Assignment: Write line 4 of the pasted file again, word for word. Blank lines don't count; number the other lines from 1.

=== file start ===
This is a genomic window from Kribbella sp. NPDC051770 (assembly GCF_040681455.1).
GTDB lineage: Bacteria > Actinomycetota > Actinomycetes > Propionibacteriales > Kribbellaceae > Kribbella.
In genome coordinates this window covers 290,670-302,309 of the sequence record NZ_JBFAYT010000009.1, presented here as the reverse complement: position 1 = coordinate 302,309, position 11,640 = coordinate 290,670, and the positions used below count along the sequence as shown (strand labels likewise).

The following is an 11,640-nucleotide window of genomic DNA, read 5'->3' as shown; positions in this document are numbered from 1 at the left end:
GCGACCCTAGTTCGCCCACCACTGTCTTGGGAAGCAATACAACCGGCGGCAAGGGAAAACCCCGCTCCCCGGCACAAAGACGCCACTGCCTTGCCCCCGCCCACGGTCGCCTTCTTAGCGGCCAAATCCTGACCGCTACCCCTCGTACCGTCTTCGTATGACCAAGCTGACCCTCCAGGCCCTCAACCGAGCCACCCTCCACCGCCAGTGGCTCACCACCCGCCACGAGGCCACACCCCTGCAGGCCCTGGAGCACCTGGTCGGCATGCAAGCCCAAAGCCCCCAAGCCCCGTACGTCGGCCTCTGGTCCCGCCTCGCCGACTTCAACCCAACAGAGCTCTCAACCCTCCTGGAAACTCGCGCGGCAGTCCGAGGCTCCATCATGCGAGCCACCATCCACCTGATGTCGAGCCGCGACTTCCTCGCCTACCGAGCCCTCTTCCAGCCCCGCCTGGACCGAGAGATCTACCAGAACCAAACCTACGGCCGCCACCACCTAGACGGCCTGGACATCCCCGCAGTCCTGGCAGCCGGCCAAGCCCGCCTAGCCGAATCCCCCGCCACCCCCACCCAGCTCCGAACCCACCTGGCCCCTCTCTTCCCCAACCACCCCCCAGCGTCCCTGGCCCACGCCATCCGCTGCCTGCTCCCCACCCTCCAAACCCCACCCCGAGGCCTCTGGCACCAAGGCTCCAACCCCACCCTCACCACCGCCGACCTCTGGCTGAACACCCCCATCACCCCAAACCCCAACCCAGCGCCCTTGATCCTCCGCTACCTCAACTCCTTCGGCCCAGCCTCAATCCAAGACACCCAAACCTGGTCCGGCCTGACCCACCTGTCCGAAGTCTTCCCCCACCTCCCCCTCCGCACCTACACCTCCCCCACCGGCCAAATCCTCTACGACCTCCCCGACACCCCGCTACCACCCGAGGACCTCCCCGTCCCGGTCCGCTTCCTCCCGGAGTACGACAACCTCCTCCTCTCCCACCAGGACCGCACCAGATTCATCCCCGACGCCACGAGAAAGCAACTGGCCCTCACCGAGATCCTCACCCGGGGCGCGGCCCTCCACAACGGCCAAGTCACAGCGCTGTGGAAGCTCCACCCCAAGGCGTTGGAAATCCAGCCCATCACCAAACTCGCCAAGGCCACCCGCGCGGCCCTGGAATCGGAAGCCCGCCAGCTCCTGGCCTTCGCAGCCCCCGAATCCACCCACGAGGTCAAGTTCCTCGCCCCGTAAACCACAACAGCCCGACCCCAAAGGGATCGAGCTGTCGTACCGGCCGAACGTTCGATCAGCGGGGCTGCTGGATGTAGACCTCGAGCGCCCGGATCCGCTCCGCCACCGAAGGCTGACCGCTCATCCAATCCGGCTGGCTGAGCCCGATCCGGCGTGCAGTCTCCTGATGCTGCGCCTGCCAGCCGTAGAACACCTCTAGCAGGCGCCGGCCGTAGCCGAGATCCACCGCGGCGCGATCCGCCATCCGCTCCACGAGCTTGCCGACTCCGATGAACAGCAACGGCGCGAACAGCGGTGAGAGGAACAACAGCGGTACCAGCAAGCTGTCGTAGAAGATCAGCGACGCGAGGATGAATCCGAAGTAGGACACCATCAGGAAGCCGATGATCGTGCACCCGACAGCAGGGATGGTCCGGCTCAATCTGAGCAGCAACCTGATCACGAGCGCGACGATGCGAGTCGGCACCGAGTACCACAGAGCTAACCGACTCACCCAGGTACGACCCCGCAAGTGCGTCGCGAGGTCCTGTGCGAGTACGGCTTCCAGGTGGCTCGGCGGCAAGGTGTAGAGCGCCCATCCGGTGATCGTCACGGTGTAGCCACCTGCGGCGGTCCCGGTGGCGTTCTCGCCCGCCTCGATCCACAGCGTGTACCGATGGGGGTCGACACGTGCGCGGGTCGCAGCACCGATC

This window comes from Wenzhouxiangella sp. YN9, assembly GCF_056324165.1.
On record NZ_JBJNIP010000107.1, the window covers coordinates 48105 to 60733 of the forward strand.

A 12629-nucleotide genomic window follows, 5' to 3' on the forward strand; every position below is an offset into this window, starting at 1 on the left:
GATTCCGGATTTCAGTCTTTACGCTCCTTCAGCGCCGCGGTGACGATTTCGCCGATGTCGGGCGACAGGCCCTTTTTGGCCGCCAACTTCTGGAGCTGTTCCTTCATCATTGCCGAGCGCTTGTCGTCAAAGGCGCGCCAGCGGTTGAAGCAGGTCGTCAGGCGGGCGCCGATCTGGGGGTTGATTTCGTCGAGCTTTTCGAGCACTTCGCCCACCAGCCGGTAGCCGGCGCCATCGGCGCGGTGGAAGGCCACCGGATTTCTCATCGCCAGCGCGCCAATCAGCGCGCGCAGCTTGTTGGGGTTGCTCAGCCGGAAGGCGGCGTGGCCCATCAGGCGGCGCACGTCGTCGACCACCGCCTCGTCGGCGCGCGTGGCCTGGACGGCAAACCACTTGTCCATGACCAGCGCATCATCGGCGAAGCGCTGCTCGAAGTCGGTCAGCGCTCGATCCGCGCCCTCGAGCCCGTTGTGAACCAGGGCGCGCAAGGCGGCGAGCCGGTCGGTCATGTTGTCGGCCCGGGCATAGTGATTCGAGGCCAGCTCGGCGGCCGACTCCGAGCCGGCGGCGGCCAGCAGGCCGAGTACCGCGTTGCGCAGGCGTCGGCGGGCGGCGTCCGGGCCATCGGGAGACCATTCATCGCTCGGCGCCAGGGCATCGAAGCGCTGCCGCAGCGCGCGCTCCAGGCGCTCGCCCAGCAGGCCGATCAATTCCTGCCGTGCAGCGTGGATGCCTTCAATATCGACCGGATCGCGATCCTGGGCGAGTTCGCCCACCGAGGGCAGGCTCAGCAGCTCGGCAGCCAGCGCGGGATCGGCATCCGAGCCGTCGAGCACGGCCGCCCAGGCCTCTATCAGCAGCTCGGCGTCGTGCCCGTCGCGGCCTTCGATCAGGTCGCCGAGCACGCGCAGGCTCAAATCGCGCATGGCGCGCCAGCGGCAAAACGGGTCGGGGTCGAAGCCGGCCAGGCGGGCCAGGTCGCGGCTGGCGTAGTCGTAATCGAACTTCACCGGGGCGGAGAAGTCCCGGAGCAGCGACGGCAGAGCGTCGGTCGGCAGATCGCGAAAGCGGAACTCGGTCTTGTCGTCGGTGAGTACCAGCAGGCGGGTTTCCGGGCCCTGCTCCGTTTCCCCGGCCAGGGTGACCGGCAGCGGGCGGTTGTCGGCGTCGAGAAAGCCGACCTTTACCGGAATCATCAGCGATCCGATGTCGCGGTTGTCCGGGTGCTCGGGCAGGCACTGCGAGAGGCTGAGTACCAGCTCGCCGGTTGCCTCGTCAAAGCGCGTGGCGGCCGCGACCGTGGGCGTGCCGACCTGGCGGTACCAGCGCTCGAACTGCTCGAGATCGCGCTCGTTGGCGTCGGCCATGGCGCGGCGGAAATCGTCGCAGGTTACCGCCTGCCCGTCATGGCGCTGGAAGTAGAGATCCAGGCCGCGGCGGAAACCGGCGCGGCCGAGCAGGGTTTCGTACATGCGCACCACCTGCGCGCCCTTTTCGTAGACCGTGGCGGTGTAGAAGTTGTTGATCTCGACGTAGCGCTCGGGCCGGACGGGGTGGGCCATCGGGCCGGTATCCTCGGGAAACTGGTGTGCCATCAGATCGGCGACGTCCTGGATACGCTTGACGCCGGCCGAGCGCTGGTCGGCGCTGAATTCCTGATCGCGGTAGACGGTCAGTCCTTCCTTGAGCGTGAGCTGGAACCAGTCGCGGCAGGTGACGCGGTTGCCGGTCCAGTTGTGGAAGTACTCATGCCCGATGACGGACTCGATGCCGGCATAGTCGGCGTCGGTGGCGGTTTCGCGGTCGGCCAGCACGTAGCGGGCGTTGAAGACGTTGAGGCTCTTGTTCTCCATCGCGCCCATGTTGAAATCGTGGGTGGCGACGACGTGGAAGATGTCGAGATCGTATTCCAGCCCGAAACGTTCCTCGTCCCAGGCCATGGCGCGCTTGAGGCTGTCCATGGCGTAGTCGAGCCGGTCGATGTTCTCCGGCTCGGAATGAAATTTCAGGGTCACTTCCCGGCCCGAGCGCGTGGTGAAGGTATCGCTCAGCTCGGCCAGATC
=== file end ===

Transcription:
The following is an 11,640-nucleotide window of genomic DNA, read 5'->3' as shown; positions in this document are numbered from 1 at the left end: